About InVivoMAb anti-mouse/human PrP (prion protein)
The TW1 monoclonal antibody reacts with mouse and human prion protein (PrP), also known as PRNP. Specifically, the antibody has been shown to react with mouse PrP AA sequences 90-108, 94-123, and 23-231. PrP is ubiquitously expressed in a variety of different organs and tissues with high expression levels in the central and peripheral nervous systems. Conversion of the normal cellular prion protein (PrPc) into an abnormal conformation (PrPSc) is the crucial step associated with triggering the pathogenesis of prion neurodegenerative disorders. The TW1 antibody has been reported to bind to both PrPc and PrPSc and to block the interaction of PrP with tau protein. In a mouse model of Alzheimer’s disease (AD) the TW1 antibody was shown to effectively ameliorate tau-related pathology.
InVivoMAb anti-mouse/human PrP (prion protein) Specifications
|Recommended Isotype Control(s)|
|Recommended Dilution Buffer|
|Immunogen||Non-denatured PK-resistant fragment of PrPSc purified from brains of CD-1 mice infected with mouse-adapted scrapie strain 139A|
|Sterility||0.2 μM filtered|
|Production||Purified from tissue culture supernatant in an animal free facility|
|Molecular Weight||150 kDa|
|Storage||The antibody solution should be stored at the stock concentration at 4°C. Do not freeze.|
InVivoMAb anti-mouse/human PrP (prion protein)
in vivo PrP blocking
Boutajangout, A., et al. (2021). “Passive Immunization With a Novel Monoclonal Anti-PrP Antibody TW1 in an Alzheimer’s Mouse Model With Tau Pathology.” Front Aging Neurosci 13: 640677. PubMed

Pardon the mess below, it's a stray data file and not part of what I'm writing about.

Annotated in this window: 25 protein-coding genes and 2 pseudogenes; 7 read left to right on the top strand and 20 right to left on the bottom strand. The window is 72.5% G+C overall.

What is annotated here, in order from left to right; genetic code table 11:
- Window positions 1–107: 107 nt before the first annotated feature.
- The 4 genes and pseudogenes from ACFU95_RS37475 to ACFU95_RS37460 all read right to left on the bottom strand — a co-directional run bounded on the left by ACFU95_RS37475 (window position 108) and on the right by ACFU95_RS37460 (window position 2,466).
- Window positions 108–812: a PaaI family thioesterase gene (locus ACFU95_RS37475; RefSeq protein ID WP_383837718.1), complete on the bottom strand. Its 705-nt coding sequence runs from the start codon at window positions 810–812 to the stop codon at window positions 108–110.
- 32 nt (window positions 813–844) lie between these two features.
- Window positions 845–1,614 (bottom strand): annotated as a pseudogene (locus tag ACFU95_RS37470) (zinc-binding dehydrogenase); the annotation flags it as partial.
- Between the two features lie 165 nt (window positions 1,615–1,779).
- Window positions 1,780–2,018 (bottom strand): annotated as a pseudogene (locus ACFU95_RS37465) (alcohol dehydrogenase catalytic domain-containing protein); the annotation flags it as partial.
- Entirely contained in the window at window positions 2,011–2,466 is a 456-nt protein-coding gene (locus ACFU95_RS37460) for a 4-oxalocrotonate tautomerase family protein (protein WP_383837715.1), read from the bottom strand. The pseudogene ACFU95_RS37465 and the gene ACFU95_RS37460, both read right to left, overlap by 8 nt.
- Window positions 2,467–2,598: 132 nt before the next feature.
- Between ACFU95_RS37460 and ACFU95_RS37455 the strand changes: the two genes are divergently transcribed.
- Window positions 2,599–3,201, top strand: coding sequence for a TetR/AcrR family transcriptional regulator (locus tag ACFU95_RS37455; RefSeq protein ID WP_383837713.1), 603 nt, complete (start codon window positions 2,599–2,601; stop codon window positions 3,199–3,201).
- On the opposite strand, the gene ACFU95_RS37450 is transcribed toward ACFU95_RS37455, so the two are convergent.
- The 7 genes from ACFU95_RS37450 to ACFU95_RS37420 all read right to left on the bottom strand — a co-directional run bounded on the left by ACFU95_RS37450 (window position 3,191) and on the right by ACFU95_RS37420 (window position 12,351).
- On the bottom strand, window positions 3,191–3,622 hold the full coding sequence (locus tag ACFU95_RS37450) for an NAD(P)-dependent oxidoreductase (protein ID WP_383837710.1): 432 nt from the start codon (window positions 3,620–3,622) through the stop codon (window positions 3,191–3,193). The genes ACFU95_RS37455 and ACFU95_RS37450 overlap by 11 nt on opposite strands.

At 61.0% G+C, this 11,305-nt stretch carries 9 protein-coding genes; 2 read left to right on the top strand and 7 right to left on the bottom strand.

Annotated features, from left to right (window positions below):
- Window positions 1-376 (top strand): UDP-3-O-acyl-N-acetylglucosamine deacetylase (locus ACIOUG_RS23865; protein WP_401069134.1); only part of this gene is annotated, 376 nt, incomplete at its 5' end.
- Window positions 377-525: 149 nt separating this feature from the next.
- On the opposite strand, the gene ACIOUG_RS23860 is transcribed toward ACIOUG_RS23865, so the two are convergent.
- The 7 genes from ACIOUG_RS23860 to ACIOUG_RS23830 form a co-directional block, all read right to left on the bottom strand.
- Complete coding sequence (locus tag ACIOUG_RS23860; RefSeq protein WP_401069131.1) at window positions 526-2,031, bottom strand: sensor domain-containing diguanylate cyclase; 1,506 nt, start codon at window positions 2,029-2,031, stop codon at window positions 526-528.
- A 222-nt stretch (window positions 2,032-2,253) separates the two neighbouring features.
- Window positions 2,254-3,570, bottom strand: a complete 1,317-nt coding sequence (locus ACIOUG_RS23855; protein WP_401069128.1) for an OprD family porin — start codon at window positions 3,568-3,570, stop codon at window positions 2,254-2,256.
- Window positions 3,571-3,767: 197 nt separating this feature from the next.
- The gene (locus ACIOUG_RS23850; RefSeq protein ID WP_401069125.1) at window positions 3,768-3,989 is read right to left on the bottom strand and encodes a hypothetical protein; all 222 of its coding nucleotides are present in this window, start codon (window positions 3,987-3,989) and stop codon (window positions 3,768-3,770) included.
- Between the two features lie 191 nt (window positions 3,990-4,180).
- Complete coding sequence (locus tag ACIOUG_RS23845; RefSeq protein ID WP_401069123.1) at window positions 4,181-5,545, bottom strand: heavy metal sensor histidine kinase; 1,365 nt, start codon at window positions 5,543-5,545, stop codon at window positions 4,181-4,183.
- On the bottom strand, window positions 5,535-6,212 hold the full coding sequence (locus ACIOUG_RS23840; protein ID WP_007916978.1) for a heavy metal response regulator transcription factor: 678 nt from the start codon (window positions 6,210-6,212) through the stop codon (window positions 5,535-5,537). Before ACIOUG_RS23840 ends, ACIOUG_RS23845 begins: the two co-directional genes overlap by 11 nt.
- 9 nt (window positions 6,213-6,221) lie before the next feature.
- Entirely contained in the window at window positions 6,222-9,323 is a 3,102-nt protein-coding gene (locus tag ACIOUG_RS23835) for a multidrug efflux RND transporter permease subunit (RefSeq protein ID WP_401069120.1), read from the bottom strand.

Neurofibrillary tangles (NFTs) are a major pathologic hallmark of Alzheimer’s disease (AD). Several studies have shown that amyloid beta oligomers (Abetao) and tau oligomers mediate their toxicity, in part, via binding to cellular prion protein (PrP(C)) and that some anti-PrP antibodies can block this interaction. We have generated a novel monoclonal anti-PrP antibody (TW1) and assessed the efficacy of passive immunization with it in a mouse model of AD with extensive tau pathology: hTau/PS1 transgenic (Tg) mice. These mice were injected intraperitoneally once a week with TW1 starting at 5 months of age. Behavior was assessed at 8 months of age and brain tissue was subsequently harvested for analysis of treatment efficacy at 9 months. Mice treated with TW1 did not show any significant difference in sensorimotor testing including traverse beam, rotarod, and locomotor activity compared to controls. Significant cognitive benefits were observed with the novel object recognition test (ORT) in the immunized mice (two-tailed, t-test p = 0.0019). Immunized mice also showed cognitive benefits on the closed field symmetrical maze (day 1 two-tailed t-test p = 0.0001; day 2 two-tailed t-test p = 0.0015; day 3 two-tailed t-test p = 0.0002). Reduction of tau pathology was observed with PHF-1 immunohistochemistry in the piriform cortex by 60% (two-tailed t-test p = 0.01) and in the dentate gyrus by 50% (two-tailed t-test p = 0.02) in animals treated with TW1 compared to controls. There were no significant differences in astrogliosis or microgliosis observed between treated and control mice. As assessed by Western blots using PHF-1, the TW1 therapy reduced phosphorylated tau pathology (two-tailed t-test p = 0.03) and improved the ratio of pathological soluble tau to tubulin (PHF1/tubulin; two-tailed t-test p = 0.0006). Reduction of tau pathology also was observed using the CP13 antibody (two-tailed t-test p = 0.0007). These results indicate that passive immunization with the TW1 antibody can significantly decrease tau pathology as assessed by immunohistochemical and biochemical methods, resulting in improved cognitive function in a tau transgenic mouse model of AD.